I also recently made the boys a Chicka Chicka Boom Boom-inspired dinner, and I realized that this dinner could excite your child in selecting spinach noodles and alphabet noodles to donate to a food pantry. (We always find the alphabet pasta at the dollar store!) Bonus share: our Very Hungry Caterpillar Virtual Food Drive.  
The trunk to the tree on the left is chicken. The one on the right is a breadstick. The center of the trees are pepperonis.
Here's some more favorites from last week: KC Edventures shared Farm Crafts and Activities along with Children's Books About Farms and Teach Beside Me shared her delta activity related to the book Geography From A-Z. I would definitely use these resources/books to dive into learning about where food comes from with my kids, which absolutely connects to hunger and food sustainability. I shared some tips and resources about food sustainability, along with other ways to get involved, at Multicultural Kid Blogs.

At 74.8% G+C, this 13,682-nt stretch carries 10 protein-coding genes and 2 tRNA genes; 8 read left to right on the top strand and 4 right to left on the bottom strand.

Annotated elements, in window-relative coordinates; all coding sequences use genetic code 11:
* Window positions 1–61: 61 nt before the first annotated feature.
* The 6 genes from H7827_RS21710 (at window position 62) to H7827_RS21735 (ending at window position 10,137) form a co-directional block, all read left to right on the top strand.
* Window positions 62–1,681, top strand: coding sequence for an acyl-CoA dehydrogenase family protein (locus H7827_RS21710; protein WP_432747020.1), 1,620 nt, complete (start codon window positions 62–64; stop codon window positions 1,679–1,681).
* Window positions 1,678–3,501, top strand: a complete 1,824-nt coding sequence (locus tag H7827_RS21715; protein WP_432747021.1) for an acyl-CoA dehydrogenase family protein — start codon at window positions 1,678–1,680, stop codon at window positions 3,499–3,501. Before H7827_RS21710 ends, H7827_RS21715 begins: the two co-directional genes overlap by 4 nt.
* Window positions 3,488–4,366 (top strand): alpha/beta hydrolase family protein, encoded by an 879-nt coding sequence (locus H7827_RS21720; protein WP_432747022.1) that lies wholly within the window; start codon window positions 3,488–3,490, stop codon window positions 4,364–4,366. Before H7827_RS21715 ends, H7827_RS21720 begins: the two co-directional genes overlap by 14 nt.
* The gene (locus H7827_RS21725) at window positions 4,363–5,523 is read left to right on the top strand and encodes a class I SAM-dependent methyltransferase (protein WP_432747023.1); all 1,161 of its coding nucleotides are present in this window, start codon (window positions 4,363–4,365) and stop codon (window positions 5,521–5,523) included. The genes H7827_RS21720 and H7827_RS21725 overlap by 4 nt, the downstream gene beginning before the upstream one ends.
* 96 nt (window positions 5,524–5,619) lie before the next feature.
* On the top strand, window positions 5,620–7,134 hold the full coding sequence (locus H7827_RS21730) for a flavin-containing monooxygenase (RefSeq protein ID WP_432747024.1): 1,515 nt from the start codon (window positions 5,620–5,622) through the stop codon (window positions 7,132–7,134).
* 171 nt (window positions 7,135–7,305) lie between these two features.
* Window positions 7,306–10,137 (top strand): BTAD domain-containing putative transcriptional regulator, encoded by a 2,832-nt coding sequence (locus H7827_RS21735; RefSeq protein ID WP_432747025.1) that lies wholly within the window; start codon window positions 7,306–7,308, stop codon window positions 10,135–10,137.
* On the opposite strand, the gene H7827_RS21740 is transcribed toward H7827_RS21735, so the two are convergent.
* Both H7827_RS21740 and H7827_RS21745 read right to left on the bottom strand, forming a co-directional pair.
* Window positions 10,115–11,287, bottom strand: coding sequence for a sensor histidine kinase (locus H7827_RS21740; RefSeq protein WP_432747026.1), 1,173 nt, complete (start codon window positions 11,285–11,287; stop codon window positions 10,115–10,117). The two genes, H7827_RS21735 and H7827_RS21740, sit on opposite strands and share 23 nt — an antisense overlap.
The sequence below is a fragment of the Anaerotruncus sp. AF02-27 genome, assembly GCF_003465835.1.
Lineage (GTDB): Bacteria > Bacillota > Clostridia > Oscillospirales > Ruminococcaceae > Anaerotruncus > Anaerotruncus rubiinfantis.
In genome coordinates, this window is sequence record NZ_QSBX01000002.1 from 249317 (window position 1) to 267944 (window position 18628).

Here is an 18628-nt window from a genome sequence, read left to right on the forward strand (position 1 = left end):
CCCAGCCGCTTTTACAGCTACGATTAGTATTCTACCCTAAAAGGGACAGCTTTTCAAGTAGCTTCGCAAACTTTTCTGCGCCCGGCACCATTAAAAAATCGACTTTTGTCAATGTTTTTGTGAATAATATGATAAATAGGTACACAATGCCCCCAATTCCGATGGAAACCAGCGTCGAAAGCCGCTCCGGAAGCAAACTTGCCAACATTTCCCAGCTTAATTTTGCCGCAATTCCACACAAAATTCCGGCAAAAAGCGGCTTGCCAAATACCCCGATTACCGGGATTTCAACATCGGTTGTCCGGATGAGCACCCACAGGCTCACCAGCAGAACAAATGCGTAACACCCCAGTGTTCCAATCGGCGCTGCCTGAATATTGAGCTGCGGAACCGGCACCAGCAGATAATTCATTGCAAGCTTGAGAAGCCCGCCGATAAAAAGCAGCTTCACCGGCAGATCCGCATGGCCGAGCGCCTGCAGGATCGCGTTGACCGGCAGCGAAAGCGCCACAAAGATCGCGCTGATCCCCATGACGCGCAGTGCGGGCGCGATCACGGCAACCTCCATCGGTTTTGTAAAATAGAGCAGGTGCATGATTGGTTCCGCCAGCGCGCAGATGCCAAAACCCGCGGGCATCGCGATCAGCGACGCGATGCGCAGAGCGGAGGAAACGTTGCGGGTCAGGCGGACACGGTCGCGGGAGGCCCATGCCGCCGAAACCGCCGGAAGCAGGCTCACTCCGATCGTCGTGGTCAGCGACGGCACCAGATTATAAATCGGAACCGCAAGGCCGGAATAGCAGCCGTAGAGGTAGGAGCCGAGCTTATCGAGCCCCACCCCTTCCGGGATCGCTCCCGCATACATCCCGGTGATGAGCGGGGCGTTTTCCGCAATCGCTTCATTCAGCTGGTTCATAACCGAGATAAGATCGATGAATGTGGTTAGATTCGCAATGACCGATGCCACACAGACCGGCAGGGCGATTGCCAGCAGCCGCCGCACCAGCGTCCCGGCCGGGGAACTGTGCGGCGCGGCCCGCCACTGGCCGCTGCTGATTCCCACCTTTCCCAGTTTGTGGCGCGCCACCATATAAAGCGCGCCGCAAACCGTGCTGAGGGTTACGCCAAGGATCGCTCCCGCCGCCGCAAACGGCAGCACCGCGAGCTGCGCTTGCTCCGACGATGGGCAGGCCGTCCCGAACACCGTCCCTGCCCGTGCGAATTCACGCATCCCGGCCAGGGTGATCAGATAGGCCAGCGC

Four of my other favorites from last week included Science for Children: Falling Chickens from JDaniel4's Mom, Stellaluna Activities from There's Just One Mommy, Children's Books for Letter of the Week -- Letter A from Crystal and Company, and Little Bins for Little Hands shared and Invitation to Read and Play with Earl the Squirrel by Don Freeman.

Simple ways to extend these same books for Hunger Action Month include: donating a bag(s) of apples to your local food pantry or homeless shelter in connection with the apples falling in Falling Chickens or to connect with learning about the Letter A. For Earl the Squirrel, you could go on a hunt for different nut or nut butters to donate as protein items are in high need and demand at most food banks. For Stellaluna, I love how this book opens up opportunities for discussions about the way people are different and alike -- these could include discussions about how some people, children and families struggles with hunger and others do not. 

My final share might just be my favorite: Pennies of Time shared how she used Uncle Willie and the Soup Kitchen and the way she used this book to help her and her children discuss hunger and homelessness and to begin discussing ways to help.